In the UK there is no law laid down that specifies a minimum, or indeed maximum temperature in the workplace.
Legislation does exist in the form of the Workplace (Health, Safety and Welfare) Regulations 1992 that does lay down the requirements of the workplace and in respect of the temperature of indoor workplaces states;
‘During working hours, the temperature in all workplaces inside buildings shall be reasonable.’
As with all such tests of “reasonableness” the circumstances of what type or workplace environment exists and what duties are required of staff and whether any special clothing or PPE is provided will be an important factor.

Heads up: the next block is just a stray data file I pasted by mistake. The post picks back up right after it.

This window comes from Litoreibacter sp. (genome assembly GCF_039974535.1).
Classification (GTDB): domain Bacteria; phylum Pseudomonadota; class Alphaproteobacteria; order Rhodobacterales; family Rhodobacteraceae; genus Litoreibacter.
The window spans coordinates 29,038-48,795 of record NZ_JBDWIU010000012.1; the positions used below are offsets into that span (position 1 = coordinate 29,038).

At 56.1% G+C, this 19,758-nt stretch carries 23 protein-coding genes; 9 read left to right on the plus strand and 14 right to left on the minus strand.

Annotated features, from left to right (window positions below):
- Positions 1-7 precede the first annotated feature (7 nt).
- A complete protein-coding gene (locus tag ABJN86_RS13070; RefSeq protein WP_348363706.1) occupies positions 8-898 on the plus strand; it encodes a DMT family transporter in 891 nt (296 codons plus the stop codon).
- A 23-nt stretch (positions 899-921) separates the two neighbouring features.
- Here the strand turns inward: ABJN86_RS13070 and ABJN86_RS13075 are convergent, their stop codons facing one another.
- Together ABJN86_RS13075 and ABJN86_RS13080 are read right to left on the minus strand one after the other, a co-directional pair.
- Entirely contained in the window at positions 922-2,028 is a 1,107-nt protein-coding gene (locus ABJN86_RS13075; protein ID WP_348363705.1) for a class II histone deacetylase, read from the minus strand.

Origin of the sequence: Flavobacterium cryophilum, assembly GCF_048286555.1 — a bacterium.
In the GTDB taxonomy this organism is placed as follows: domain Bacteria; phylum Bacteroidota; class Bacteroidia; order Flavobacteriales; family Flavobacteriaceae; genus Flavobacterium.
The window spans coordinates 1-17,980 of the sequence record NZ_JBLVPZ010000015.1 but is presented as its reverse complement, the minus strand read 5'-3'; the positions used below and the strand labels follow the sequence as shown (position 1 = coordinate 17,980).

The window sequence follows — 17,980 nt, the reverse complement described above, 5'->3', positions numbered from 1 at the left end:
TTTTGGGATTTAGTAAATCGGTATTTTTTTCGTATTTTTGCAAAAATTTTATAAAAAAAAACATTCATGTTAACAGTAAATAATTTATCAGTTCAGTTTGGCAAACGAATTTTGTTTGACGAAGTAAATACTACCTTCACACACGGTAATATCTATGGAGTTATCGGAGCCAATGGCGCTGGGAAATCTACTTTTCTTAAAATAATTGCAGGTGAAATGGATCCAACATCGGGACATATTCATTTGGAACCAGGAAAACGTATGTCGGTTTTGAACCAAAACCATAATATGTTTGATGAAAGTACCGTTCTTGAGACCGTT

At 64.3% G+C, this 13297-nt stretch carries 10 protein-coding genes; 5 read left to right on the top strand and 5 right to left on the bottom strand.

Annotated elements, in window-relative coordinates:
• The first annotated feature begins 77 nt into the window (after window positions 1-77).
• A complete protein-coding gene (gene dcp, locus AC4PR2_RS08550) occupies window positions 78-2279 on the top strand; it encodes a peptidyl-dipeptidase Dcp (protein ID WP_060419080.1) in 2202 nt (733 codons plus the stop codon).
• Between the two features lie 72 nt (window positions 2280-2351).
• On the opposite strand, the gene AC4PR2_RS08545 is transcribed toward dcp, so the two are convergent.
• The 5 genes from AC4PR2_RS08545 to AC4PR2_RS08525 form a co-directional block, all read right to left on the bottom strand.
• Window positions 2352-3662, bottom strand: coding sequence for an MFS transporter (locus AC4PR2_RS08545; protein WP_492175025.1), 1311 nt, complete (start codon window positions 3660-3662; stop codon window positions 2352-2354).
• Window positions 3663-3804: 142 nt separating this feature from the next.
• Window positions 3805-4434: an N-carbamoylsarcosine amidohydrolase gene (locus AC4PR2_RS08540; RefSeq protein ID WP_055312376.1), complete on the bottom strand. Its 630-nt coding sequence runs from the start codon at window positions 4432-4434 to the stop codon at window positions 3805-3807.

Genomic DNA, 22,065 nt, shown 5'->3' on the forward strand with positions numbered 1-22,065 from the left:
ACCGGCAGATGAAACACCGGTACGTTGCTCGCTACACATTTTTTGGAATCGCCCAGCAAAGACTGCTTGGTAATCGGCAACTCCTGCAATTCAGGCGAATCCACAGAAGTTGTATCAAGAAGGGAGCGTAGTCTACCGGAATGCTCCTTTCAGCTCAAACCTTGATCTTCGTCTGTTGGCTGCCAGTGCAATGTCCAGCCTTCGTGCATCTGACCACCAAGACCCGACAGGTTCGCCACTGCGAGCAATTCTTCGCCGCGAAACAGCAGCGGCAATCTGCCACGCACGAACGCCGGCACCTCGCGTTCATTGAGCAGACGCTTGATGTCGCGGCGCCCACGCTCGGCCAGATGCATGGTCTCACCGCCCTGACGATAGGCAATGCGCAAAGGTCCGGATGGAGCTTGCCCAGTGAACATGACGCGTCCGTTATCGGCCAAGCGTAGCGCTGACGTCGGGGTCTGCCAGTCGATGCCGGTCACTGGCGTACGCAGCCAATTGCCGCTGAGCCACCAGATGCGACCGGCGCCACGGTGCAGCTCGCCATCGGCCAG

In practice it is recommenced that the minimum temperature for indoor workplaces should be 16°C or 13°C where the work involves a significant amount of physical effort and work.
Whilst these temperatures are guidelines only, the failure of an employer to meet these temperature standards might certainly be persuasive in any actions brought under the Workplace (Health, Safety and Welfare) Regulations 1992.
For many employees it is not the cold that is the main concern at work. Many employees are working in environments where the temperature is necessarily higher than normal. In these circumstances it is the duty of the employer to undertake a risk assessment and take whatever steps to minimise employee exposure to heat stress